There’s nothing worse than spending months preparing for a race or game only to fall flat on the big day. Not putting in enough effort could certainly be to blame, but if you found yourself sprinting to exhaustion or lifting to your limit every day, that’s definitely not the case. For many athletes, overtraining is a common problem that occurs from exercising too much and not allowing for proper recovery. Once overtrained, continued hard efforts will lead to diminished performance.
And just about anyone is at risk: Everyone from casual runners to professional bodybuilders can find themselves in this situation. A story by Boston Magazine reported that symptoms can range from increased risk of injuries to gastrointestinal problems, which can wreak havoc on your body as well as your emotional state. When your workout routine sours, follow these tips to get better and keep it from happening again.
1. Take a break
Unfortunately, a big event is often the way athletes find that they’ve been working their bodies too hard. It can be tempting to jump right back into the gym, but that’s actually the worst thing to do. If overtraining is the issue, more exercise will just fan the flames.
The only real option is to take some time off. WebMD writes, “Treatment for overtraining requires that you cut back training or stop all together for 1 to 2 weeks.” In some cases, more than a month may be needed to fully recover. Unfortunately, there are no hard and fast rules. A review of overtraining syndrome by the British Journal of Sports Medicine explained that cases need to be assessed on an individual basis in order to determine exactly how much rest is needed. It’s best to err on the side of caution, because more rest isn’t going to hurt.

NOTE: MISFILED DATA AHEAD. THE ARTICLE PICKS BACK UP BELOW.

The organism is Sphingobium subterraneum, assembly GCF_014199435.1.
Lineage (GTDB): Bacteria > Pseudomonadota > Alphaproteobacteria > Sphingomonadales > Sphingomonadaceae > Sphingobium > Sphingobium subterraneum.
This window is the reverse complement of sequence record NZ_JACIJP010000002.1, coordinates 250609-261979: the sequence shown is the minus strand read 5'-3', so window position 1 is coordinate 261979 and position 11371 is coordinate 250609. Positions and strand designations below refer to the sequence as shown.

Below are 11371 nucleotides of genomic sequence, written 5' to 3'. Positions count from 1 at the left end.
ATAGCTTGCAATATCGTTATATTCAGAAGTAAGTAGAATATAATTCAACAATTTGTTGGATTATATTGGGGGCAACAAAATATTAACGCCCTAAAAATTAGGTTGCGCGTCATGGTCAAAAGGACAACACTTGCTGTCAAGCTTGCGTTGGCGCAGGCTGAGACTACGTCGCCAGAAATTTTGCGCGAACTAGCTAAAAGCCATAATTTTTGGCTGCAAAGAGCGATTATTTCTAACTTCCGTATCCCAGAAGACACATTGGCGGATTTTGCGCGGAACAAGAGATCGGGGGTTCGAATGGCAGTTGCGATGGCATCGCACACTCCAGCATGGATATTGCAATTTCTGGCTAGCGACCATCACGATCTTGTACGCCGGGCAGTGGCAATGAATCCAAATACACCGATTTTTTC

2. Consider cross-training
No matter your sport of choice, too much of any activity can lead to overdoing it. Runner’s World recommends cross training for those who like to hit the jogging trail. It works different muscle groups and helps prevent overuse injuries. What’s more, it offers a way to mentally shake up the usual routine. This doesn’t just apply to runners, either. Shape suggests switching things up from time to time for those who turn to cycling to sweat.
If you absolutely loathe the thought of skipping out on your favorite workout, just make sure to back off on the intensity from time to time. Not every day is a race, after all.
3. Get enough sleep
Getting enough sleep is something that most of us need to work on. According to Gallup, around 40% of Americans don’t regularly get enough sleep. Not only is it difficult to try and stay awake at the office, but it also has implications for exercise.
A study conducted at Stanford University found that basketball performance was positively impacted by getting an adequate amount of sleep. Men’s Fitness explains getting plenty of rest is critical for repairing muscle tissue and recommends between seven and nine hours a night.
4. Eat right
Good nutrition is one of the best ways to optimize athletic performance. That means eating healthy foods and making sure you get enough calories. An article by Outside Online explained that not eating a sufficient amount of food can actually lead to weight gain, so loading up on good-for-you eats is key.
In addition to fresh produce, FitDay recommends whey protein, quinoa, and grilled chicken. Most athletes know about the importance of carbohydrates for energy, but quinoa also has the added benefit of fiber and protein.
5. Incorporate regular rest days and other activities
Maybe the most important, and the most frustrating, tip is to work regular rest days into your exercise regimen. Women’s Health reported on the importance of taking one or two rest days each week to allow your body enough time to repair. Men’s Journal suggests taking a complete break from your activity of choice from time to time and trying something new and fun, like rollerblading. When you get back to running (or playing basketball or cycling), you’ll be more energized and mentally prepared. You’ll also have a lot more fun.